1) [The Pope] responded that all public servants have the right to refuse to perform duties if it conflicts with their conscience.

2) But here's the heart of the matter. The Pope, like all Popes are, is an authoritarian. He believes (as all Popes do) that mankind must be ruled and told what to do in order to be happy and well.

Only one of those two things can be true. Either the Pope believes that human dignity embraces a right of individual conscience sufficient that public officials must be free to refuse to carry out legal duties conflicting with that private conscience, or the Pope is an authoritarian who believes that mankind must be ruled and told what to do by wiser authority.

I think it's the former claim that is true (and it is, at least, a matter of fact that he said it). Even in the matter of excommunication, it's ordinarily the case that a person excommunicates himself by his actions -- no action by an ecclesiastical authority is necessary, and any action they do take is only to publicly recognize and formalize what the individual has already chosen to do.

MikeD said...

However, I'd like to draw your attention to a basic contradiction in two things you said.

Technically, you are correct. That does seem like a contradiction. But I never said the Pope was an absolute authoritarian. Just as I am not an absolute libertarian. I hold beliefs that are essentially anti-libertarian. One of which is, a public servant (being a servant of all the people, not just those they agree with) is obligated to perform their duties in accordance with the law. If they find that the law is unjust to their conscience, then I expect them to either comply (while maintaining their right to freely express that they believe it to be unjust) or to resign. A private individual is under no such obligation, of course. But the issue as I see it, is that Kim Davis is not acting as a private individual when she opposes the law, she is acting in her official capacity. Hardly a libertarian position for me to take. And yet I do. Yet I remain a libertarian. Just not an absolute libertarian.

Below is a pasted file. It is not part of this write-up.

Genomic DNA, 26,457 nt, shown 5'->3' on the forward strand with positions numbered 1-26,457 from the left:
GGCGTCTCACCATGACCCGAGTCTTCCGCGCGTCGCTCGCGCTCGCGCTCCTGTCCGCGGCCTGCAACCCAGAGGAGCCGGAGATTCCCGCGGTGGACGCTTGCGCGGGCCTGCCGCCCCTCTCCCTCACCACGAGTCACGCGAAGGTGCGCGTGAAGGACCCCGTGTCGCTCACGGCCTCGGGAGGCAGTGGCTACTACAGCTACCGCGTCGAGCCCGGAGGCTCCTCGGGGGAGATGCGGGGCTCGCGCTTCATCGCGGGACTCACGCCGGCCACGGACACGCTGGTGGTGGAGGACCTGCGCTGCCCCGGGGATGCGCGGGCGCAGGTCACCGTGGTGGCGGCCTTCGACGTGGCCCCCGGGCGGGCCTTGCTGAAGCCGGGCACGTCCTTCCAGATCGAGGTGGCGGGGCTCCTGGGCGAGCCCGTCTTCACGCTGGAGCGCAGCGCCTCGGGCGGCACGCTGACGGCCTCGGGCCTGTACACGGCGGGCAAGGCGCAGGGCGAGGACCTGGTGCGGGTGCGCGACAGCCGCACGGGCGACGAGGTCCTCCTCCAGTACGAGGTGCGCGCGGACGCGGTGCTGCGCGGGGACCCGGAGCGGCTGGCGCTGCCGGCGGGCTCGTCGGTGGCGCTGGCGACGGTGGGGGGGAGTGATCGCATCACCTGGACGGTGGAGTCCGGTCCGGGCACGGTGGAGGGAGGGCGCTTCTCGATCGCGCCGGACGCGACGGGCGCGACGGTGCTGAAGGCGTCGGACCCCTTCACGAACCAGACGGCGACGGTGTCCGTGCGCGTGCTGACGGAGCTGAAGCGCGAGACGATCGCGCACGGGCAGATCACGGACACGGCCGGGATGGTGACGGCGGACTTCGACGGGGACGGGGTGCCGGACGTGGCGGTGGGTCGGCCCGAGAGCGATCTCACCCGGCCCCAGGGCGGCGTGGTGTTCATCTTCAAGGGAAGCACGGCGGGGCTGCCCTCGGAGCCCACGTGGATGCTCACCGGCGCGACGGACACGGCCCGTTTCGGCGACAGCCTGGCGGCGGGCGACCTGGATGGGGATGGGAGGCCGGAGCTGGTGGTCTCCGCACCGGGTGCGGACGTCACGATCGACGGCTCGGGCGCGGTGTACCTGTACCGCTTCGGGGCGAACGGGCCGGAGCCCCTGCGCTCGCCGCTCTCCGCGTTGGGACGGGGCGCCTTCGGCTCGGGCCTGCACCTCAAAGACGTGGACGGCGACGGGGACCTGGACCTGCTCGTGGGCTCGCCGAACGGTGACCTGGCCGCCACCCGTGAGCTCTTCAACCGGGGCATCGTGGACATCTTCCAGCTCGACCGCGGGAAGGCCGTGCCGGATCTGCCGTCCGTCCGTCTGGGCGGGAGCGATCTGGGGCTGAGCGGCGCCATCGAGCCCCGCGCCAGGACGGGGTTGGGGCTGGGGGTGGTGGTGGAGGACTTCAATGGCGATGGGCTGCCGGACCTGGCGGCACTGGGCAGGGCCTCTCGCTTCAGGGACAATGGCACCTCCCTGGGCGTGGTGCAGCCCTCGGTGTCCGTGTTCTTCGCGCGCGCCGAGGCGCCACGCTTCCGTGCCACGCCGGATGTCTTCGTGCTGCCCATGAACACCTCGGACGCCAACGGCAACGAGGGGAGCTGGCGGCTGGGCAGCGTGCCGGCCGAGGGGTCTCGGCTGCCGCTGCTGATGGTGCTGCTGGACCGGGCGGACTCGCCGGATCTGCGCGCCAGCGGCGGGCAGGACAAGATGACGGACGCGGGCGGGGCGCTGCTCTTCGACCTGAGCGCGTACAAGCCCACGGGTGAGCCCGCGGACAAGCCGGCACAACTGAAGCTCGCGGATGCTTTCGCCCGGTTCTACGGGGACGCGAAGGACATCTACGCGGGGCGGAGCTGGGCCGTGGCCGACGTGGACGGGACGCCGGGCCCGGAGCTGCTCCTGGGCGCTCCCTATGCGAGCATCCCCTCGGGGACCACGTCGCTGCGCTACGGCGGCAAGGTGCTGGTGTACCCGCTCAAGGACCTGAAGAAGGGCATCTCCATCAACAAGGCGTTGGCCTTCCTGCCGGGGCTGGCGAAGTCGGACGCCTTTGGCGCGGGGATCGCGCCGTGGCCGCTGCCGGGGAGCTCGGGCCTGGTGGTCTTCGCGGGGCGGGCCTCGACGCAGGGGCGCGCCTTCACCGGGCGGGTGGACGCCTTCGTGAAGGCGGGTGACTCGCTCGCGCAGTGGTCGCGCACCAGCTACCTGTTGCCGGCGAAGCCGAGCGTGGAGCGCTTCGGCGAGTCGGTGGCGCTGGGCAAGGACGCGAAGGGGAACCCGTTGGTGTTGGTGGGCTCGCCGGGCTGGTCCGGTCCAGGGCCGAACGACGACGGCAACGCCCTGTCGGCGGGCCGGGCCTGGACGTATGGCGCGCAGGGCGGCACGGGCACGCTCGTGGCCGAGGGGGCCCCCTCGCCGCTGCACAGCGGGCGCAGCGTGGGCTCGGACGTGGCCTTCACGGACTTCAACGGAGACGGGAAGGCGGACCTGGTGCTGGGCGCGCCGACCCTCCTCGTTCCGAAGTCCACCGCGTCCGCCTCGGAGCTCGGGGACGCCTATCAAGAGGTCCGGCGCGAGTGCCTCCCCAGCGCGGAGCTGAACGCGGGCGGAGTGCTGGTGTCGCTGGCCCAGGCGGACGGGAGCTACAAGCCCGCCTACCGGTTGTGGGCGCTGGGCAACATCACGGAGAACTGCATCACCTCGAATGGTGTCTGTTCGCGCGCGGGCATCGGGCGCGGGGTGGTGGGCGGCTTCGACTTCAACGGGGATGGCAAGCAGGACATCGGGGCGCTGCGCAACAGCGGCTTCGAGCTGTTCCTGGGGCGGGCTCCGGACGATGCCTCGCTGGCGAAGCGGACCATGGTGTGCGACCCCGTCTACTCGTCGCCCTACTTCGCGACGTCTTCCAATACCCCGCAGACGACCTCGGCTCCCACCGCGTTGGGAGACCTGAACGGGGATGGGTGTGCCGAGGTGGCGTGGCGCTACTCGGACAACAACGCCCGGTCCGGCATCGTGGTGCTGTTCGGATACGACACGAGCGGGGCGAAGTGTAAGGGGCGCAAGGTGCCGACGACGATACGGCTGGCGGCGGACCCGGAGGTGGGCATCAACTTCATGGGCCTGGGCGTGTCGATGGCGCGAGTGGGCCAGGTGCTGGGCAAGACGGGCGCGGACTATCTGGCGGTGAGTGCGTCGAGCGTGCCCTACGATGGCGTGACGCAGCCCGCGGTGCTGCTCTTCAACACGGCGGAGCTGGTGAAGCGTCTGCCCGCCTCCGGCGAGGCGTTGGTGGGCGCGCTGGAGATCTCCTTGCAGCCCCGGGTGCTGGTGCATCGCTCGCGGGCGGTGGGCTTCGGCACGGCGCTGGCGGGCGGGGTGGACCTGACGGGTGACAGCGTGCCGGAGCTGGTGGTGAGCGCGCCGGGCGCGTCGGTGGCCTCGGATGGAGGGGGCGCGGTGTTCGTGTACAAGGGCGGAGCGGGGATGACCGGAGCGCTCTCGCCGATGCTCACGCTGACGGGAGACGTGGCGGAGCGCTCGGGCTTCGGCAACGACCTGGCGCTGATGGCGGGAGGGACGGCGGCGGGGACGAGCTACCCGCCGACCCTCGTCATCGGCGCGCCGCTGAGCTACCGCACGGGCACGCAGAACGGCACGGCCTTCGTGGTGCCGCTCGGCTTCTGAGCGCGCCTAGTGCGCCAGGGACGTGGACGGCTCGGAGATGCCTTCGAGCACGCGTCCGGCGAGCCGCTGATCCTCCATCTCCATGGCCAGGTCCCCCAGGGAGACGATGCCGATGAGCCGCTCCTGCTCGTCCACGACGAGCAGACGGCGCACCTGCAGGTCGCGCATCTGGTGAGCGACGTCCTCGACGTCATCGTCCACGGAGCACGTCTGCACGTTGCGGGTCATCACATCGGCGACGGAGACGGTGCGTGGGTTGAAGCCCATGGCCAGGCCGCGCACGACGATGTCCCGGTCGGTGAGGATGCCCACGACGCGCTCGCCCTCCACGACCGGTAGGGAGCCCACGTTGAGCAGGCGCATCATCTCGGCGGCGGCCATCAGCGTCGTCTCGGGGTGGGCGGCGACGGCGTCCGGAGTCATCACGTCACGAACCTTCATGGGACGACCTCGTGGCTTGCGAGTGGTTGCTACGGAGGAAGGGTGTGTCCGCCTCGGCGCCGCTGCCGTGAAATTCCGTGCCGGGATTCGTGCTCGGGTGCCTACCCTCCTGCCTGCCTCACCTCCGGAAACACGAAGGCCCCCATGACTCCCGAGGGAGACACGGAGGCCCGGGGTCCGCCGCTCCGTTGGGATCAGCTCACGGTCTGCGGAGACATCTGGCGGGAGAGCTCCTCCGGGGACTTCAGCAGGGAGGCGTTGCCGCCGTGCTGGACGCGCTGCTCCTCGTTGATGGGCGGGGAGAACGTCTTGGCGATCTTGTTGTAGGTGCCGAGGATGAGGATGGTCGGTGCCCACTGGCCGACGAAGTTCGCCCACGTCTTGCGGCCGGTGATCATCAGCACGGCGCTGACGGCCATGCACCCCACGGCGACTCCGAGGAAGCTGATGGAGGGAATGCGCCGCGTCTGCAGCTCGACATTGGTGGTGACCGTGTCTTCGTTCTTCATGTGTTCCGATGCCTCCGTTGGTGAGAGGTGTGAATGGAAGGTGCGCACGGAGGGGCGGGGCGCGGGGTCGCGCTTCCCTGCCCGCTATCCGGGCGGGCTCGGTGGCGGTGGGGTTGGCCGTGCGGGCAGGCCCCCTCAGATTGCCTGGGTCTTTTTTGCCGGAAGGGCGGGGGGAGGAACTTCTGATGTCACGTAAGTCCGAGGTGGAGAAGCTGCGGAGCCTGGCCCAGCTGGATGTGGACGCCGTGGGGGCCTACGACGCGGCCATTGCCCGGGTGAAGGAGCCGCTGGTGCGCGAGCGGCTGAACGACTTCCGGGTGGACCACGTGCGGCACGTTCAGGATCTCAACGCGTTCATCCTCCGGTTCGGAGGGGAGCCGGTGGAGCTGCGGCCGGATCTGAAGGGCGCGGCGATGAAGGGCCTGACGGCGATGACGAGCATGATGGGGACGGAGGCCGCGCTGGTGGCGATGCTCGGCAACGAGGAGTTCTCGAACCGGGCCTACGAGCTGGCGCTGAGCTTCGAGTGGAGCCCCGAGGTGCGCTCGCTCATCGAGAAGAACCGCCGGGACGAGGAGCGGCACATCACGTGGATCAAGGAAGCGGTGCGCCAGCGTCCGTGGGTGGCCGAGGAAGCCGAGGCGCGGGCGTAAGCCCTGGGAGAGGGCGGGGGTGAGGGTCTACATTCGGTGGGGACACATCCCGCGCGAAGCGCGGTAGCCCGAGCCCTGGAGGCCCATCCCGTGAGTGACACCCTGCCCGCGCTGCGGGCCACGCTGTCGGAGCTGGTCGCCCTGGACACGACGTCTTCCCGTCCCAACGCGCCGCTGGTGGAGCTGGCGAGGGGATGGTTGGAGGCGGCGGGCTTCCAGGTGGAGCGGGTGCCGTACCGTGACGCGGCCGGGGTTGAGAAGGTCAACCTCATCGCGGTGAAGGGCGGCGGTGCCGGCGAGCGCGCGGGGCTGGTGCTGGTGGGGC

So too can the Pope take an anti-authoritarian position, and yet remain an authoritarian. This is the danger of attempting to fit everything in the universe into orderly little boxes and definitions. Very few things actually are orderly. It's why logic and philosophy so often miss the mark. They are predicated on an orderly and precise universe, which does not actually exist.

Grim said...

This is the danger of attempting to fit everything in the universe into orderly little boxes and definitions. Very few things actually are orderly.

Well, the formal logic of the situation is not what I meant to point up. It's there, of course. What I think I want to draw is a distinction between authority and authoritarian.

The issue is not logical, that is, but theological. Ridley Scott's film Kingdom of Heaven nicely captured the issue in a remark by Sybilla: "Islam says obey. Jesus says choose."

The Church has devoted massive writings to trying to understand what it has inherited: what the moral law is, what natural law teaches, what human laws ought to say. It has an appeal to what is (if they are right about God) legitimate authority, to be sure. Yet what the authority commands is freedom. Freedom, with the promise of mercy.

A father might do the same: "Son, I will tell you what I think is right, but you must decide for yourself what to do here. Whatever you do, I will forgive you and love you." The father's authority is legitimate, but it is hard to imagine a less authoritarian structure for an authority to erect.

MikeD said...

I think we may be having a disconnect over the term "authoritarian". I am using the word in this sense of the word. I think you're looking at the more "simply opposes free will" definition.

Free will, in itself, is an interesting topic. Calvinism, like Islam, does not particularly believe in free will. Predestination, like the Islamic concept of "insha'Allah" (if God wills it), states that everything that you have done or will do has already been known to God who is author of all. How can you express free will if nothing you are doing is actually a choice? You're just reading from a script that has already been written.